Hackers actively compromising VoIP phone system for monetization

One of the most interesting yet complex methods of exploitation employed by hackers is using the servers to make outgoing phone calls to generate profits.

One of the most interesting yet complex methods of exploitation employed by hackers is using the servers to make outgoing phone calls to generate profits.

Check Point Research uncovered a cyber fraud campaign being operated from Gaza, Egypt, and West Bank. The hackers have compromised VoIP (voice over Internet Protocol) servers of over 1,200 organizations in 60 countries within the past one year.

Researchers believe that the threat actors are located in the Palestinian Gaza Strip. They target an open-source user interface dubbed Sangoma PBX, which is used for the management and controlling of Asterisk VoIP phone systems, specifically the Session Initiation Protocol (SIP) servers.

See: CDRThief malware targets Linux VoIP softwitches to steal call records

In their report, Check Point researchers noted that “there appears to be a systematic exploitation pattern of SIP servers from different manufactures,” and the campaign seems to be part of a “large, profitable business model run by hackers.”

Asterisk is a widely used and popular VoIP PBX (private branch exchange) system used by a majority of Fortune 500 firms for telecommunication. PBX is a switching system used to establish and control phone calls between telecommunication endpoints like the PSTN (public switched telephone network) destinations, standard telephone sets, and services/devices on VoIP networks.

Hackers actively compromising VoIP phone system for monetization

According to researchers, the attackers exploit a critical vulnerability in Sangoma (CVE-2019-19006) that allows them to gain admin access to the system. This vulnerability impacts the administrator web interface for PBXact and FreePBX, enabling the attackers to acquire admin access to any system by sending out specially created packets to the targeted server.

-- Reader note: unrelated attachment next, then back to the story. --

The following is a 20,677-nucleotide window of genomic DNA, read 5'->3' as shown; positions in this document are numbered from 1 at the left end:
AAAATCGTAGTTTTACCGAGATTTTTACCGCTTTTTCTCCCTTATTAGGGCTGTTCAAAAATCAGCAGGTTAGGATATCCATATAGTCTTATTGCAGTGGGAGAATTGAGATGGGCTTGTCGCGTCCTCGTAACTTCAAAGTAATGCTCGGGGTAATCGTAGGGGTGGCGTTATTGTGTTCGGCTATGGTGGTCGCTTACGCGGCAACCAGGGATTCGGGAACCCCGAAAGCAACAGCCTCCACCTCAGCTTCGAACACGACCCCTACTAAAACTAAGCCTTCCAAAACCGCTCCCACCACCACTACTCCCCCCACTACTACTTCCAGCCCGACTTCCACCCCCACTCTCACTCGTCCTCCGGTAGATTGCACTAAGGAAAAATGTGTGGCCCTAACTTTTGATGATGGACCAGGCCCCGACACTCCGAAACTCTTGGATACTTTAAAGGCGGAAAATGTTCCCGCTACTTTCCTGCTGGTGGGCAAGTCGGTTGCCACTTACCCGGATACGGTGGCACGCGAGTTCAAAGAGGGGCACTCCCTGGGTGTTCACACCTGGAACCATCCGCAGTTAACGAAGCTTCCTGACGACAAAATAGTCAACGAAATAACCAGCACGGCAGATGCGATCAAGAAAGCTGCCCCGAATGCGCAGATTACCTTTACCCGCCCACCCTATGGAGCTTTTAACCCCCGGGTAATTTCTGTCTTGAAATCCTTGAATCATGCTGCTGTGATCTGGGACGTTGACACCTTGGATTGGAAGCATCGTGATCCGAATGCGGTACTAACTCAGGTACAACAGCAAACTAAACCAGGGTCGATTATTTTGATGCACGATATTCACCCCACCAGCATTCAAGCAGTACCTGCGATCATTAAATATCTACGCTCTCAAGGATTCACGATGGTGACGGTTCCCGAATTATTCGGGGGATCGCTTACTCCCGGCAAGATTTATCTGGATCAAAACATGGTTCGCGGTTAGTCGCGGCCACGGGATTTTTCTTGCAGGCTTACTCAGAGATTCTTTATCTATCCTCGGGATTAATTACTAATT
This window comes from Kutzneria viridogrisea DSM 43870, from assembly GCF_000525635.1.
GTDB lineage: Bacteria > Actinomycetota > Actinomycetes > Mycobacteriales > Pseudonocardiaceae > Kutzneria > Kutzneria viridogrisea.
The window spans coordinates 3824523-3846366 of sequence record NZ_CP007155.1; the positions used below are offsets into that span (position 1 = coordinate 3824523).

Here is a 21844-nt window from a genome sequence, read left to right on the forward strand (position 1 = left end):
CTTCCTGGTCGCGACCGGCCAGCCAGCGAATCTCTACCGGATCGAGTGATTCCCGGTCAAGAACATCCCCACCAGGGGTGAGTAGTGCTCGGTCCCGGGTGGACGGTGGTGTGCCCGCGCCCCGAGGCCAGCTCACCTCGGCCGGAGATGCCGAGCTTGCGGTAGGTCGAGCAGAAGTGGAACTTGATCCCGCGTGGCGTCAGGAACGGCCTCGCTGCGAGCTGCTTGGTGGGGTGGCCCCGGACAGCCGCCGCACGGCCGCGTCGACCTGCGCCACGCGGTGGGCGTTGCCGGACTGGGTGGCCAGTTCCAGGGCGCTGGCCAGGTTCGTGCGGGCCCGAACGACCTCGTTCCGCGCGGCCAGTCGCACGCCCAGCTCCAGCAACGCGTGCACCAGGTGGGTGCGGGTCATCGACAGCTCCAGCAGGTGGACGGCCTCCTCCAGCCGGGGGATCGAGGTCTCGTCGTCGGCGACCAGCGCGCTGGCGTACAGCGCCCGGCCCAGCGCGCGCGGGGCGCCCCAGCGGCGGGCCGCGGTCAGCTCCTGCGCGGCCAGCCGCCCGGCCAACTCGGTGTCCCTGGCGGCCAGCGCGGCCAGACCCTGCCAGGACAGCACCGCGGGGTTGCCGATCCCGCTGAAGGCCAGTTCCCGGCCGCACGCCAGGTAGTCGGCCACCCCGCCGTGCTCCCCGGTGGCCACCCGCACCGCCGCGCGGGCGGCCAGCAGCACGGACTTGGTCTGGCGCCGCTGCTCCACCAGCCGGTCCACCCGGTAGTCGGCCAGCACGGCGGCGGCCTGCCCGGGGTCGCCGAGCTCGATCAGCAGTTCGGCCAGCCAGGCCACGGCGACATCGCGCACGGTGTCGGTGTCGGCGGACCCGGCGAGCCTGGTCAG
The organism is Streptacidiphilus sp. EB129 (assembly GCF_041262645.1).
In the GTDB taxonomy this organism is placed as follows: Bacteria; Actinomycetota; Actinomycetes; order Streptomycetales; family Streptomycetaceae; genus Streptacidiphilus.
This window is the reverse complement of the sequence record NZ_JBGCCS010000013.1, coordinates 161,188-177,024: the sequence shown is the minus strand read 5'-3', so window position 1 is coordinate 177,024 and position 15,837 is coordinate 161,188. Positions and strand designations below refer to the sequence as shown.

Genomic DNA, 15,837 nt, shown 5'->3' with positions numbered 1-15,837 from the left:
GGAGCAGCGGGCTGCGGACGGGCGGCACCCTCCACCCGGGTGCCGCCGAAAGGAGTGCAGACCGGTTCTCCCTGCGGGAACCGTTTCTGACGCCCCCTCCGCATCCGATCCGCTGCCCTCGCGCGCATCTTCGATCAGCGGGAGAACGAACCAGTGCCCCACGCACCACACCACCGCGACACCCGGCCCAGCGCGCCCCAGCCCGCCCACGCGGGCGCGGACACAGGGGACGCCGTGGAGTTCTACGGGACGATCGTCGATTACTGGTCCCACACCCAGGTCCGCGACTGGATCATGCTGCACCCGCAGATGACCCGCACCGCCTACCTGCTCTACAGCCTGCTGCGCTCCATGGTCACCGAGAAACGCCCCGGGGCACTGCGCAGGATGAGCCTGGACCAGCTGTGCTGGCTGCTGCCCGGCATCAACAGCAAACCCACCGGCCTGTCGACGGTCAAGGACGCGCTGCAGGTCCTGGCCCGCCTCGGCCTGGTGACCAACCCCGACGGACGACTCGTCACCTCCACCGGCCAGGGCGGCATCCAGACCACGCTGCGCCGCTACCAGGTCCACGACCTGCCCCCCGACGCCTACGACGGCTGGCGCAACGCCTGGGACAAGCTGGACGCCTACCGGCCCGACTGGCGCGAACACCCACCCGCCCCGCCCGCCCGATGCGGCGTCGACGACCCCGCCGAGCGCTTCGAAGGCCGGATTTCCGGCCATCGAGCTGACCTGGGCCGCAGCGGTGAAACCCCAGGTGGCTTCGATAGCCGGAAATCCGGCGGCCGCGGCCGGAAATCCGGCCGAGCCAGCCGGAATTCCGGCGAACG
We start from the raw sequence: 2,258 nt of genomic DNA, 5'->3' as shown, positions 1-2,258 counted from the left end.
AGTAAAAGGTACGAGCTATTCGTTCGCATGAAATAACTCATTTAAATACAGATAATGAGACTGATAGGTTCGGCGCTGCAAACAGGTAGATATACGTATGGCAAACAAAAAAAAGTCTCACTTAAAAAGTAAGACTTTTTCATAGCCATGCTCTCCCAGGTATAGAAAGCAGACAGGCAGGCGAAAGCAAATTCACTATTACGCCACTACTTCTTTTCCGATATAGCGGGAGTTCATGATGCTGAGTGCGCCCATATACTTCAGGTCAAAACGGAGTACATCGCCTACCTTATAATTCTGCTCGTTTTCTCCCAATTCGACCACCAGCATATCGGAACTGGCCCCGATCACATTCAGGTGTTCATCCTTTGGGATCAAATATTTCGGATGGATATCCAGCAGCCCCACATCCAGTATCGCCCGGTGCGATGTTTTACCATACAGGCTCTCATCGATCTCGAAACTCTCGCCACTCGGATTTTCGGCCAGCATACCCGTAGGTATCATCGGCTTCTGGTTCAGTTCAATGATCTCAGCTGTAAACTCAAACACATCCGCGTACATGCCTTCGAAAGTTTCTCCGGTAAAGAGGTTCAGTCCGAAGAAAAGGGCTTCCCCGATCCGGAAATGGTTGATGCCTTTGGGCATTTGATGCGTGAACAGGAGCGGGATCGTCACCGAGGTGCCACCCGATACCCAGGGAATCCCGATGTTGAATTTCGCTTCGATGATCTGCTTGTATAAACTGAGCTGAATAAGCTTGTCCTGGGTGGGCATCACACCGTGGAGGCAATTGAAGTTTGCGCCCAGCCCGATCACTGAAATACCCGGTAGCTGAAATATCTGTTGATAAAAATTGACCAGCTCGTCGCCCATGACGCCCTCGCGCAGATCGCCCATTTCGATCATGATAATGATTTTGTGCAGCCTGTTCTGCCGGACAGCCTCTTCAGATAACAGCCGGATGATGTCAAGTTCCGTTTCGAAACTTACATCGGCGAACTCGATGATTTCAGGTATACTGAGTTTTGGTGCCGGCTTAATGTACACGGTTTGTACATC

The campaign begins with scanning, proceeds to exploit the vulnerability, and then culminates into web shell installation. Once the system access is acquired, the hackers can easily abuse the servers to fulfill their malicious objectives.

The attackers use the SIPVicious tool suite for auditing SIP-based VoIP systems. To detect SIP systems using vulnerable FreePBX versions, they use the svmapmodule and exploit the CVE-2019-19006 vulnerability if they find one.

One of the most interesting yet complex methods of exploitation employed by hackers is using the servers to make outgoing phone calls to generate profits. Since phone calls are a legit feature of the system, it becomes hard to detect whether someone is exploiting the server or performing its regular functions.

In another attack flow, Check Point researchers identified that hackers used an initial PHP web shell to gain control of the FreePBX systems’ database and obtain passwords for various SIP extensions. This method grants them unrestricted access to the whole system, and they can make phone calls from every extension.

The attack has a second version as well, in which the operators utilize the initial web shell for downloading a base64-encoded PHP file. The file is decoded for launching a web panel that allows their adversary to make calls from the compromised system using the Elastix and FreePBX support, alongside running hard-coded and arbitrary commands.

This campaign relies extensively on Pastebin to download password-protected web shells, which is why Check Point researcher believes that it could be the work of an uploader known as INJ3CTOR3. This attacker is linked to a previously discovered SIP Remote Code Execution Vulnerability (CVE-2014-7235), as well as several private Facebook groups used for sharing SIP server exploits.

Hackers actively compromising VoIP phone system for monetization

Researchers noted that the hacked VoIP servers could make calls to International Premium Rate Numbers (IPRN). These are premium numbers that businesses use to offer phone-based purchases or services like putting the caller on hold at a slightly higher fee.

See: It only takes a Skype Call to Unlock an Android Handset

The customer making the calls to IPRNs will pay the fee, so the more calls an IPRN owner receives and the longer their clients have to wait to complete the transaction, the money amount will be charged to the customers and the telecom service providers.

The campaign operators offer to sell their targeted businesses’ call plans, phone numbers, and live access, which they have hacked via the compromised VoIP services to the highest bidders. So far, they have earned hundreds of thousands of USD in profit along with eavesdropping on phone calls.

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